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eDocTalk article

Jeanne Savage, M.D., champions the underserved

September 2017

Jeanne Savage, M.D., family practice and obstetrics, has had only one job as a physician: at Salud Medical Center in Woodburn, a clinic with an underserved patient population that is 85 percent Latino.

“This is going to sound altruistic to the point of ridiculous, but I knew when I was a little girl that I would care for the underserved. I didn’t ever consider the cost of medical school or what I would make after school,” says Dr. Savage, who was influenced by her own experience growing up with a single mom in Oregon. “Sometimes we would eat canned chili and chips. It was tough, but my mom made sure I had what I needed.”

Today, Dr. Savage is married with three children, and drives from Southwest Portland to the clinic three or four days per week for a 13-hour day, depending on her 24-hour OB on-call shift at Legacy Silverton Medical Center. She delivers between 65 to 80 babies per year at Legacy Silverton as part of her practice.

“I love the long-term relationships with my patients,” says Dr. Savage. “They trust me. If I say, ‘You should vaccinate your kids,’ they do it. If I say, ‘You should take this diabetes medication,’ they take it.”

That doesn’t mean it’s easy. Access to the full-spectrum of care for an indigent population is a challenge. “I have to offer options based on what they can pay for and what is available,” she says.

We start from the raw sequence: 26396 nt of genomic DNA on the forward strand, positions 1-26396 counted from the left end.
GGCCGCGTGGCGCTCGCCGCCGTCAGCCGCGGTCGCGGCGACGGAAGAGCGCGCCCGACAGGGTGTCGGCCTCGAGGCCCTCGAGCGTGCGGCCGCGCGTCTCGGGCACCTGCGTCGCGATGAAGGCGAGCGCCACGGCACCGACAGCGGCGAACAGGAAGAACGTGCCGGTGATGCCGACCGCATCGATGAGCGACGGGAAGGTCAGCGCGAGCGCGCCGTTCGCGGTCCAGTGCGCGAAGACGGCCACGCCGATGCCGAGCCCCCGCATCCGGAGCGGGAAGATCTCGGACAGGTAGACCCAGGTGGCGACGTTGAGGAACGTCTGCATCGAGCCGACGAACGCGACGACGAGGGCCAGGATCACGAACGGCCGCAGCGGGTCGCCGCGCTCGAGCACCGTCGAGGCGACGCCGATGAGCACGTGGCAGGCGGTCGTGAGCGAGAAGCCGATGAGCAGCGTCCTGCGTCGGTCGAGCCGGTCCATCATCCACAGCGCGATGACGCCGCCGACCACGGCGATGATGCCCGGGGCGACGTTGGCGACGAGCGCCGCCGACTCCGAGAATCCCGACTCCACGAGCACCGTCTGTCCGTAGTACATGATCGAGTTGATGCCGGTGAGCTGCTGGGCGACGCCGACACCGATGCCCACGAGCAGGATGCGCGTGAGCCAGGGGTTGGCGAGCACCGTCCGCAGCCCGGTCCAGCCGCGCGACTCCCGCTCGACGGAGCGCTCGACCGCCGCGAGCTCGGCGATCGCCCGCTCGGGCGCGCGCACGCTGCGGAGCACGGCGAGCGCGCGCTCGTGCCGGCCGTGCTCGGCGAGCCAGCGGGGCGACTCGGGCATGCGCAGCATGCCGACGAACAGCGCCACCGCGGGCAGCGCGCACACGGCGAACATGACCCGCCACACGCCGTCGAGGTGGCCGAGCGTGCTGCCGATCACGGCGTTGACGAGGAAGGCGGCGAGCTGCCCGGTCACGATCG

She adds, “We have to talk about whether to get a study done. I’ll ask, ’What’s going to get you better?’ Sometimes I have to suggest that they set aside $50 per month if the test is still needed later.”

Transportation and child care are huge issues for her patients as well, and some of her patients can’t get a driver’s license or valid ID card.

Lessons learned

Cultural sensitivity is a huge part of working with Latino patients. “It’s important to make time to identify who in the family is going to take care of the patient during recovery and to make sure they understand and can appropriately share information.”

One of the first things Dr. Savage learned about examining female Latino patients is to keep the gown covering their knees. “It shows a sense of respect,” she says.

Dr. Savage is also OB chair for the Legacy Silverton Medical Center medical executive committee, and she chairs the quality/transformation committee for the Willamette Valley Community Health CCO. In her spare time, Dr. Savage loves to run, coach her kids' sports and spend time with her family in the outdoors.

The bottom line for Dr. Savage is a love for the work she does, her partners and staff members who help her provide care. She chooses to remain caring for patients at Salud Medical Center, and it’s clear she gets as much as she gives.

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